After five days in the Spanish sunshine, Hearts return to five games in 13 days – starting with an Edinburgh derby on Sunday. It is a situation manager Craig Levein describes as “mental”.
The Scottish Cup tie against Hibs precedes Wednesday’s league visit to Hamilton, Saturday’s home match with Motherwell, then a trip to Celtic three days later and a meeting with St Johnstone the following weekend.
A three-week winter break allowed some much-needed recuperation time for Levein’s injured players. Some of those are key protagonists in Hearts’ quest for European football, so the manager will not complain about the rest time.
However, cramming fixtures in both before and after a very short break can also put added pressure on players. Levein must manage his squad accordingly.
“It’s mental. You get a winter break and then you don’t get eased back into it. All of a sudden it’s foot to the floor. However, that’s the way it is so there’s no point moaning about it,” he said.
“The break has actually been quite good for us. We had quite a few injured players who would never have been involved in this Hibs game if it had taken place at the start of the month. It’s helped us on this occasion so I’m not going to complain about it.”
Hearts arrived back from the Costa Blanca on Tuesday and immediately intensified their preparations for Hibs’ visit. “It sharpens your senses,” explained Levein. “It’s a big match for us. Hibs have been away as well. It’s just about how the preparations have gone. We will be trying our best to make sure we’re right at it from the first whistle.
“We’ve done work over in Spain and now we’re concentrating on the game on Sunday. We’ve watched Hibs and we’ve looked at how we’re going to play so it’s all normal football stuff.”
It is far from a normal cup tie, though. Hibs haven’t lost any of the last nine Edinburgh derbies, Hearts are seeking to extend their club record of six clean sheets, and the Tynecastle side are unbeaten in their last nine league games.
This one offers the reward of a Scottish Cup fifth-round place. “There are all these outside things and different bits and pieces, but it will come down to who does better on the day,” observed Levein. “The preparation is important. My experience in the past with these winter breaks is that it isn’t always easy to negotiate what to do. We’re hoping we’ve got it right.”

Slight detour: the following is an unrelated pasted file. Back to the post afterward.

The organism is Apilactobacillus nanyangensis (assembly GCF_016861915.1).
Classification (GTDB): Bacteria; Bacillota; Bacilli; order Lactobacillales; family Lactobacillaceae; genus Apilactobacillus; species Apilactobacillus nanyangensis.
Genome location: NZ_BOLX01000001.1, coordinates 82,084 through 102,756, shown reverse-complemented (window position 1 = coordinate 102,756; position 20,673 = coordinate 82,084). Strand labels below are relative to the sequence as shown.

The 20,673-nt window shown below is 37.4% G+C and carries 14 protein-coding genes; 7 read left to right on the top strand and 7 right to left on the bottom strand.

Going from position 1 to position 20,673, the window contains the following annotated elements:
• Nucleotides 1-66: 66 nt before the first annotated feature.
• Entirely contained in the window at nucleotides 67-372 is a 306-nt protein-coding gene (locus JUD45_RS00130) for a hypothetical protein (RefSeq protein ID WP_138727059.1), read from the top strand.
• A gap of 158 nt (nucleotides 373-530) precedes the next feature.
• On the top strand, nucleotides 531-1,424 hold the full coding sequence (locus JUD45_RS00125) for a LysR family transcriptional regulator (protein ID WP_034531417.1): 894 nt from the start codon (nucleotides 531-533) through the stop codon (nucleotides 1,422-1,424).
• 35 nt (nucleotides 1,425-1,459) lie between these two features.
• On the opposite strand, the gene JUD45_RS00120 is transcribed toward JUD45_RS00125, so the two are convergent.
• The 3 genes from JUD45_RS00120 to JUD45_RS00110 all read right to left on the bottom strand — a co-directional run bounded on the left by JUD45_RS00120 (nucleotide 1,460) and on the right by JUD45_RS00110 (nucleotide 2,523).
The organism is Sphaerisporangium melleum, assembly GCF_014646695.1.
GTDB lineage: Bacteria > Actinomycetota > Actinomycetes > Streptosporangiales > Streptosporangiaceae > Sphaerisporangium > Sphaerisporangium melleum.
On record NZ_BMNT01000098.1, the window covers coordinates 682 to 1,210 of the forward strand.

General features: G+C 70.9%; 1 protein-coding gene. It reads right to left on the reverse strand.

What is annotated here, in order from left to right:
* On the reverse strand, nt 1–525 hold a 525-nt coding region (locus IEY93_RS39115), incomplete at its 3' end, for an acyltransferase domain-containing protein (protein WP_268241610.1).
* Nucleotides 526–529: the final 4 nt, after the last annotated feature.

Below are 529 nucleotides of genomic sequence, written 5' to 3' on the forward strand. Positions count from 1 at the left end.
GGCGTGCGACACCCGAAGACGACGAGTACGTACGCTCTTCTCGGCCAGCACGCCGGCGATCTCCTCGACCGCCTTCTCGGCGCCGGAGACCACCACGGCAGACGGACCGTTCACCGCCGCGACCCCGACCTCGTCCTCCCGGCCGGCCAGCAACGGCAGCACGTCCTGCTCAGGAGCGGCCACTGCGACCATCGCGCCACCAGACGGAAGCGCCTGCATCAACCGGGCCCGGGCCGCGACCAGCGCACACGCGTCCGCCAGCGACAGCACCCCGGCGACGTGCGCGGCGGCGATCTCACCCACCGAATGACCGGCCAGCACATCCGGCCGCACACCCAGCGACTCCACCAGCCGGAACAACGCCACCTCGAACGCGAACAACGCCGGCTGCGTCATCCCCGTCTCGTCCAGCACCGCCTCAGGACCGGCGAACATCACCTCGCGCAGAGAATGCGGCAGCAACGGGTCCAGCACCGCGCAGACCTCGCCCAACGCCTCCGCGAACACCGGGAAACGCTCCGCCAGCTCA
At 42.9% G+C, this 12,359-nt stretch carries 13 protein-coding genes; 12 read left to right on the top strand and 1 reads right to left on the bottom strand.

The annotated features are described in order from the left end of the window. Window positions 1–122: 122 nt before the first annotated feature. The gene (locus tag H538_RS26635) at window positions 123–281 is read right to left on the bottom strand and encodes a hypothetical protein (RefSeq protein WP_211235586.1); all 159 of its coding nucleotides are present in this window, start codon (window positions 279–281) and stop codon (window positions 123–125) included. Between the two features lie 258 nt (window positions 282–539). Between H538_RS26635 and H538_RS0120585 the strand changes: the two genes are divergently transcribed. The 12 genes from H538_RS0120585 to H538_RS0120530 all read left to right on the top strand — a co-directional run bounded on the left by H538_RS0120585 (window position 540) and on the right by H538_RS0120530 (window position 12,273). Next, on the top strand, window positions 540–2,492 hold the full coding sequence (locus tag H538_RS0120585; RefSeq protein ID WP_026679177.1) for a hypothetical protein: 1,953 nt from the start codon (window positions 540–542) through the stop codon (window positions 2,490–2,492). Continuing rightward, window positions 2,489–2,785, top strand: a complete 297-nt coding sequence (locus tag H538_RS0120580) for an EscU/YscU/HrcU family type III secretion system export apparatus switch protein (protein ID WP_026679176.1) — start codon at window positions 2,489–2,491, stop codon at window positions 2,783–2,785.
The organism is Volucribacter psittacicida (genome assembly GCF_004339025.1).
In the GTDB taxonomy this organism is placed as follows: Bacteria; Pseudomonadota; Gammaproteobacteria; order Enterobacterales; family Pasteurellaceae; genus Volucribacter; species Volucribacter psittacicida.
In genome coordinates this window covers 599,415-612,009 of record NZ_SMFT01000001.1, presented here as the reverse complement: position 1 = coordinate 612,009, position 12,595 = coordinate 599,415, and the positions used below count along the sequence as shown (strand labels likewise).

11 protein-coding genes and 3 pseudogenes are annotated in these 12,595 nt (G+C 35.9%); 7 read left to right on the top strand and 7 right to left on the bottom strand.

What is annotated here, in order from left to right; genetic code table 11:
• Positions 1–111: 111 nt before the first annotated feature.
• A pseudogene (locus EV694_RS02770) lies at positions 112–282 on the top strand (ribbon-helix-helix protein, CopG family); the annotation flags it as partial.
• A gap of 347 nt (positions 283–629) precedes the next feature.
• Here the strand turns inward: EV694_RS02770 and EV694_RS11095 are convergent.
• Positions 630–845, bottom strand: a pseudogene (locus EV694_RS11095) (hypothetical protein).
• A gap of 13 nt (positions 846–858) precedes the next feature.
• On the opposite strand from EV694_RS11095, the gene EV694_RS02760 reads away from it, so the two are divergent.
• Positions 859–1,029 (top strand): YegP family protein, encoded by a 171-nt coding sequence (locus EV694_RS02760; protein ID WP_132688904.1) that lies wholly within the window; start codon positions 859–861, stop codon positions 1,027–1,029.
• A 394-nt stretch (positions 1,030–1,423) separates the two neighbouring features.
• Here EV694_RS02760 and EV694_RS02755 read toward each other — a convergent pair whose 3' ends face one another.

Friendlies against Vitesse Arnhem and Nurnberg brought a 1-1 draw and 5-0 defeat respectively. The benefits of the trip went beyond simple scorelines for the Hearts coaching staff as they try to develop a host of teenage players into first-team assets.
“The young lads have had some brilliant experience of being away for a period of time and being able to spend more time with the senior players. They’ve been able to talk to the established guys about various bits and bobs,” said Levein.
“The benefits of these things aren’t always obvious but when you have young players it’s particularly important that they start to learn about being away from home, staying in hotels and how you behave.
“You don’t spend time around Aaron Hughes, Don Cowie and Christophe Berra without picking up some important information. The trip was really good from that point of view.”
It also allowed loan signing Demetri Mitchell from Manchester United a chance to acquaint himself with new colleagues. He flew into Hearts’ training base last Friday afternoon. “Demi obviously didn’t know anybody. The best thing to do in that situation is to have five or six days in everybody’s company,” explained Levein. “That way, you get to know them all pretty quickly. At home, you’re in at the training ground for four or five hours and then away.
“We obviously got a bit of a pasting the other day against Nurnberg but we didn’t set the team up to win, as such, it was more about just getting some game time. We didn’t pick up any injuries in Spain, which I’m happy about.”
Mitchell played against Nurnberg and Levein saw flashes of talent in the 21-year-old left-back. “He does what we thought he did. He’s an attacking player who gets forward with pace. He’s genuinely exciting and he’s shown that in training. When we put a stronger team out round about him, then that’s going to help him.
“I think everybody has to remember he is young. If he was 24 years old, we wouldn’t be getting him. There is an element of patience with him. We have a lot of players near his age so he’ll feel the environment is something that’s conducive to him feeling good and playing good football.”